File Photo: IOL
File Photo: IOL

The rand firms as central bank keeps rates on hold

By Olivia Kumwenda-Mtambo and Naledi Mashishi Time of article published Nov 22, 2019

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JOHANNESBURG - South Africa’s rand firmed on Thursday, supported by a weaker dollar and the central bank’s decision to keep the repo rate unchanged, while stocks edged lower.

The U.S. dollar eased against other major currencies, with investors focused on the latest developments in a 16-month long trade dispute between the United States and China that has weighed on the world economy.

At 18:50 the rand was 0.59% firmer at 14.7000 per dollar.

The currency touched a session high of 14.6410 after the central bank kept the repo rate at 6.5% in a close decision. The bank said it wanted to see inflation expectations closer to the midpoint of its target range, despite a sustained drop in headline inflation.

“The decision was not surprising against the backdrop of elevated inflation risks in both domestic and global economies,” Nedbank analysts said in a note.

“A further improvement of inflation expectations would boost chances of a cut in January and this could be helped by another low headline CPI figure in December,” the Nedbank analysts said. “However, the proximity of the National Budget in February 2020 may prevent an early cut.”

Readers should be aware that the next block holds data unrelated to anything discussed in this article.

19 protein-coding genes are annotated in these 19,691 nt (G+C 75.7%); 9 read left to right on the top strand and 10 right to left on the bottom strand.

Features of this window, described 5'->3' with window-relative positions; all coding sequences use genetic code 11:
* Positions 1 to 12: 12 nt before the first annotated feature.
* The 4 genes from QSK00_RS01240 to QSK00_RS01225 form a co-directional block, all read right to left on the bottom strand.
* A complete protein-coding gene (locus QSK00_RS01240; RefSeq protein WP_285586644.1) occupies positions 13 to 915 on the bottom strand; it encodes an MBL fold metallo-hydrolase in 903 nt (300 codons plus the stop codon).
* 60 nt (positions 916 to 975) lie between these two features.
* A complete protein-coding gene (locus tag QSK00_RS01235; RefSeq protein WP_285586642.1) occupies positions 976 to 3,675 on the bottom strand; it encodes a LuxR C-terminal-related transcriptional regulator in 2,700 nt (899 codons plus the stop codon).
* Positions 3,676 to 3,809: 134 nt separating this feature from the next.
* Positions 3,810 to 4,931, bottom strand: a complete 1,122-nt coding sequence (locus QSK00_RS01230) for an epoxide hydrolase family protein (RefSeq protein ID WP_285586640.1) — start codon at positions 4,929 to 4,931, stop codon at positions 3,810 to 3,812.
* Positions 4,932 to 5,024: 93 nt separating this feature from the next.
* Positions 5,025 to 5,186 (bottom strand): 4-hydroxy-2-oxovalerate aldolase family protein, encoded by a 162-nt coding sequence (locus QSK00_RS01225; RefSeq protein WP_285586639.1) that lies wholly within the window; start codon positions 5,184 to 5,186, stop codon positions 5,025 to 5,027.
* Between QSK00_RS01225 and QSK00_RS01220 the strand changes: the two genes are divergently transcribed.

On the stock market, stocks fell alongside other emerging market equities after as a diplomatic row between the United States and China sparked fears of a delay to a deal to end a trade war that has dented global growth and unsettled financial markets.

The benchmark JSE Top-40 Index fell 1.44% to 50,235.68 points while the broader All-Share Index fell 1.35% to 56,540.25 points.

Financials took the biggest tumble on the blue-chip index, with insurance and financial services company Discovery down 4.4% at 128.75 rand and Absa Group down 4.08% at 158.53 rand.

Preventing further losses was retailer Mr Price Group which shot up 11.25% to the top of the index after reporting total revenue growth of 2.6% even though profits were down 10% because of the weak economy and an imbalance in product ranges.

In fixed income, the yield on the benchmark 2026 bond added 2.5 basis points to 8.33%.


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